We visited our friend, Joan, who was our next-door neighbor when we lived in the village of Sedgwick way back in ’93. She owns one of the oldest, if not the oldest, homes in town. She was getting her wheel all ready for a spinning demonstration at the Blue Hill Fair. It seemed very appropriate to watch her at work in the parlor of the home, near the great brick fireplace and original paneling.… Read the rest
Blueberries are native only to North America. Wild Maine blueberries, like Maine lobster, are the best — finest kind. They are small and full of flavor, unlike the larger ones that grow higher off the ground in places like New Jersey, Oregon and Washington. Our friends in Maine will sometimes eat the larger, inferior blueberries from away but that’s an anomaly.
Blueberries are raked and it is difficult and back-breaking work. If you are good at it, you can make a big wad of cash during the season, typically the month of August. In the 90’s, that’s how teenagers in our town earned money to buy a car.… Read the rest
Before I begin on this post, I have to make an acerbic comment. I just looked at my blog in Explorer and it doesn’t render properly. This is WordPress, for crying out loud. Why doesn’t Explorer play by the rules? I’m actually glad Google has come out with Chrome to compete with Microsoft in the browser battles. I prefer Safari now or Camino, the Mac version of Firefox. There, I said it and I feel much better now.
What trip to Maine would be complete without a lobster bake? And, why do they call it a bake, when you boil or steam everything? Well, that and other weighty questions of eternal consequence will have to wait until later. Right now, we’re talking about downeast cuisine.
We headed down to Brooklin to buy some lobsters from John Candage and found them for just over $5 a pound.
We got together with Bruce and Terri, Paul and Mary, Leah and Emma for some lobster, steamers, fresh corn on the cob and, of course, pie. Mary made the best coconut cream pie, with a great whipped topping.… Read the rest
We decided to visit the Penobscot Narrows Bridge near Bucksport and take a trip up to the observatory at the top – 420 feet high, to be exact. Denise and I were vacationing and hunting for investments just about a year ago and happened to visit when the bridge was opened for the first public walk-across and Bridgefest. It was impressive.
While we were waiting, Emma was wishing she had brought her sweater. She did, however, bring a book along. It was one of about 8 she read in our 12 day vacation. Sidebar: Emma has always been a voracious reader.… Read the rest
I love the library there. The town outgrew the old library, so they built a new one under the park out back, down by the harbor, and connected it to the original. Most of the holdings are in the new addition, while the original library provides a wonderful place to relax and read, as well as some wonderful views of town.
The first photo is of Denise and I in the underground addition, under the skylight that sits in the center of the lawn in the park.… Read the rest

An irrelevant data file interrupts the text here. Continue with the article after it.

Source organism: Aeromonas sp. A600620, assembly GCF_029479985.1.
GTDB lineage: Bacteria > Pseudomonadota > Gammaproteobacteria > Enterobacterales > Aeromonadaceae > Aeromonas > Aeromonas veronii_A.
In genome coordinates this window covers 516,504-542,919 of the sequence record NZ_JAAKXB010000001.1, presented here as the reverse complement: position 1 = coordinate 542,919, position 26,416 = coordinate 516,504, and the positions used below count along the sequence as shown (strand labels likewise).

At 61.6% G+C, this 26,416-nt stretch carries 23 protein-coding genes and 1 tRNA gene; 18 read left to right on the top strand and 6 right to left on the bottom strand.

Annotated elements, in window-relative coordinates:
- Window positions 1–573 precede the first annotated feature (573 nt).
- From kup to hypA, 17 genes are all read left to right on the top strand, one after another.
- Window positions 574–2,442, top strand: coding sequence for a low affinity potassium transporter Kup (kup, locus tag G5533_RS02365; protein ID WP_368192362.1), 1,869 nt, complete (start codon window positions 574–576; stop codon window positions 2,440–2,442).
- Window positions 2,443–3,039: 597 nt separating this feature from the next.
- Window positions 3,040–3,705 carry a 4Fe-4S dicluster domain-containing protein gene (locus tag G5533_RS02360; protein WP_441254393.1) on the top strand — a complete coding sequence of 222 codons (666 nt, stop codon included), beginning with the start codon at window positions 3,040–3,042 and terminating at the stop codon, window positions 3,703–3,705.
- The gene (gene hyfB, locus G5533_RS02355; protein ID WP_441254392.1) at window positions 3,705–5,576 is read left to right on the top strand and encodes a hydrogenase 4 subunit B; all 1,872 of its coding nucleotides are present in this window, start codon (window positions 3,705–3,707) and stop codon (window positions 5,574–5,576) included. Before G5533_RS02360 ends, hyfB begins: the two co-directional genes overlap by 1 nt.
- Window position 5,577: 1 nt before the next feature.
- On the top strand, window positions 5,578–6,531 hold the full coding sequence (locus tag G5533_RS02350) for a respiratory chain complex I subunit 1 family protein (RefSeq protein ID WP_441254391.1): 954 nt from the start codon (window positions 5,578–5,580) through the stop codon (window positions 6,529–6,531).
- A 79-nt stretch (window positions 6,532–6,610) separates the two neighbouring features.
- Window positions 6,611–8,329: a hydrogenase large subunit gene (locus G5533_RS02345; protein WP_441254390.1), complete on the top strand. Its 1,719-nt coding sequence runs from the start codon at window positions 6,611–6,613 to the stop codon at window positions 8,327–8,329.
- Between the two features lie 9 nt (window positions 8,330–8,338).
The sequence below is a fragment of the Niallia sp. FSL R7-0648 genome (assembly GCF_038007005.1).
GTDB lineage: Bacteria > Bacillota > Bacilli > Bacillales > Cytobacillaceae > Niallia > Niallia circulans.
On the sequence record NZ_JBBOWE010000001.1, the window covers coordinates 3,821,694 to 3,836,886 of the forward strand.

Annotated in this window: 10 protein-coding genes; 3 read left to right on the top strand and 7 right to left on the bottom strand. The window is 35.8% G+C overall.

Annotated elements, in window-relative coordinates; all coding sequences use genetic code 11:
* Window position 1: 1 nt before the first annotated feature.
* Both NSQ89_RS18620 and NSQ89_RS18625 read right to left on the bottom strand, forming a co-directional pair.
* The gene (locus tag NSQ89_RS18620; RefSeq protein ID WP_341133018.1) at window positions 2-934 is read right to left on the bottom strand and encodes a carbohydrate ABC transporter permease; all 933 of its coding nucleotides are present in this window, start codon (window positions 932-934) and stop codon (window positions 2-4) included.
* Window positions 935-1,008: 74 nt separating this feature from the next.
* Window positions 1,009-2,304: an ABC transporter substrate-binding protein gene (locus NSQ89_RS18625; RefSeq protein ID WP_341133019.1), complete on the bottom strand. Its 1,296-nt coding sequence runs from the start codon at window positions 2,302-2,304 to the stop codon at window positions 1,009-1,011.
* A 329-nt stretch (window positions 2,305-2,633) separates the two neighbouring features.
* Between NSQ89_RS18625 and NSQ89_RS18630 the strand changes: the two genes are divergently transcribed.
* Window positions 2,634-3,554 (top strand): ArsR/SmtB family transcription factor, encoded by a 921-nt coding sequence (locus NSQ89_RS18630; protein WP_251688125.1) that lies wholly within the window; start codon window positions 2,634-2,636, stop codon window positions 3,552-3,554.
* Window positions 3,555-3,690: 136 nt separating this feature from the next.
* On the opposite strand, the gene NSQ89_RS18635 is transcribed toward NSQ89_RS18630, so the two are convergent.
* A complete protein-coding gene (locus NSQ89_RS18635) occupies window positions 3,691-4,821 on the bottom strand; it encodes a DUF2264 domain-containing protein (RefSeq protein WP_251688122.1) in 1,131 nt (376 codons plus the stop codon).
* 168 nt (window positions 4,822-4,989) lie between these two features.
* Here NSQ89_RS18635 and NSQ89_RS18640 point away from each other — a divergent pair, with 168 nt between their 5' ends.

When you’re in Maine, there are a number of rare treats you’ll want to track down besides the best lobster in the world. Emma and I love two Maine staples, common to the working class downeast; red hot dogs and whoopie pies. The best place to find them in Hancock County are at the Eggemoggin Country Store or, as the natives call it, B&L’s (it was established years ago by Billy and Lorna… but, that’s another story).
When we moved to Maine in ’93, our first home was down on Naskeag Point, site of the famous Revolutionary War battle. Denise and Emma’s passion for beach glass was born there. We ran straight down to Naskeag, as soon as we arrived on the Blue Hill Peninsula. Emma wanted to bring home a lobster buoy for a souvenir and immediately found a pink girl’s buoy on the shore. Unfortunately, the buoy she found is still an active, licensed color. It’s never a good idea to mess with someone’s lobster gear, so she left it at the shore. She didn’t find much beach glass this time, but plenty of clam shells.… Read the rest
I’m sitting in a very comfortable motel room in Wolfeboro New Hampshire, which I’m sure you know was the first resort town in the United States. We found a wonderful little place on the lake, where Emma and Denise are relaxing in a gazebo, on the lawn, watching some kids being delightedly dragged and tossed about the lake on some big rubber boat by their irresponsible parents.
We finished some takeout for lunch and two pints of hand-packed Morrissey Ice Cream, followed by a nap. Now, I’m ready to get down to some serious Bible study, following this post.
Ever since our first trip to New England, Denise and I have trained our eyes to detect each and every dairy bar along the road, in search of the best soft serve and homemade or local dairy’s hard ice cream.… Read the rest
This is the cape we made an offer on, sight unseen. It’s a quaint little home, built in the 50s, out in the Sunshine area of Deer Isle Maine. The owners thought our offer of $90k was way too low (starting at $139k and lowered to $125k when we got interested). They countered high, so we waited to see it.
The property is beautiful, near some nice ledge and it is a short distance from the Eggemoggin Reach and swimming, as well as the Haystack Mountain School of Crafts. We had hoped to make it a vacation home and rental for students / faculty / boaters. … Read the rest